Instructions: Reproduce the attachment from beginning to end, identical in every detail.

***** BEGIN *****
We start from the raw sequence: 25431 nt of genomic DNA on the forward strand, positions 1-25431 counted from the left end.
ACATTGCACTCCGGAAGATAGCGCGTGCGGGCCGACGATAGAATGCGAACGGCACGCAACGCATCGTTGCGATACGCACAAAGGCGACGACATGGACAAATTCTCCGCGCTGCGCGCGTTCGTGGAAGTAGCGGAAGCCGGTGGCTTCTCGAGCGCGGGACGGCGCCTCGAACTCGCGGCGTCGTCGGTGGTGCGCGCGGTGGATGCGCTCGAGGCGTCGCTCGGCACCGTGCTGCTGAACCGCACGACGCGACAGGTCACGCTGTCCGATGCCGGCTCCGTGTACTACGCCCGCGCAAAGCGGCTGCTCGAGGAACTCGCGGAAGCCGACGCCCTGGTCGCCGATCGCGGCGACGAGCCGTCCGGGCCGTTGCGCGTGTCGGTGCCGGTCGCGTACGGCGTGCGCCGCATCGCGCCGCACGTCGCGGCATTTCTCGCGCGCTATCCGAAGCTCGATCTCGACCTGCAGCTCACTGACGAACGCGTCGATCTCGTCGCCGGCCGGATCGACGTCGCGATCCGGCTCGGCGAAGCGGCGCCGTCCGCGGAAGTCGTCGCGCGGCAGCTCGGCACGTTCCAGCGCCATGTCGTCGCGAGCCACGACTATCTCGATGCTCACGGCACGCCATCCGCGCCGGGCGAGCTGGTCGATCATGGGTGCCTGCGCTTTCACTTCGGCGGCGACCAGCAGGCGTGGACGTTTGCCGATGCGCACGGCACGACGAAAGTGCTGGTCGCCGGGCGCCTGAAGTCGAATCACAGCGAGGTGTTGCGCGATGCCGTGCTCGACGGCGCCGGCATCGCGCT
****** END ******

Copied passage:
We start from the raw sequence: 25431 nt of genomic DNA on the forward strand, positions 1-25431 counted from the left end.
ACATTGCACTCCGGAAGATAGCGCGTGCGGGCCGACGATAGAATGCGAACGGCACGCAACGCATCGTTGCGATACGCACAAAGGCGACGACATGGACAAATTCTCCGCGCTGCGCGCGTTCGTGGAAGTAGCGGAAGCCGGTGGCTTCTCGAGCGCGGGACGGCGCCTCGAACTCGCGGCGTCGTCGGTGGTGCGCGCGGTGGATGCGCTCGAGGCGTCGCTCGGCACCGTGCTGCTGAACCGCACGACGCGACAGGTCACGCTGTCCGATGCCGGCTCCGTGTACTACGCCCGCGCAAAGCGGCTGCTCGAGGAACTCGCGGAAGCCGACGCCCTGGTCGCCGATCGCGGCGACGAGCCGTCCGGGCCGTTGCGCGTGTCGGTGCCGGTCGCGTACGGCGTGCGCCGCATCGCGCCGCACGTCGCGGCATTTCTCGCGCGCTATCCGAAGCTCGATCTCGACCTGCAGCTCACTGACGAACGCGTCGATCTCGTCGCCGGCCGGATCGACGTCGCGATCCGGCTCGGCGAAGCGGCGCCGTCCGCGGAAGTCGTCGCGCGGCAGCTCGGCACGTTCCAGCGCCATGTCGTCGCGAGCCACGACTATCTCGATGCTCACGGCACGCCATCCGCGCCGGGCGAGCTGGTCGATCATGGGTGCCTGCGCTTTCACTTCGGCGGCGACCAGCAGGCGTGGACGTTTGCCGATGCGCACGGCACGACGAAAGTGCTGGTCGCCGGGCGCCTGAAGTCGAATCACAGCGAGGTGTTGCGCGATGCCGTGCTCGACGGCGCCGGCATCGCGCT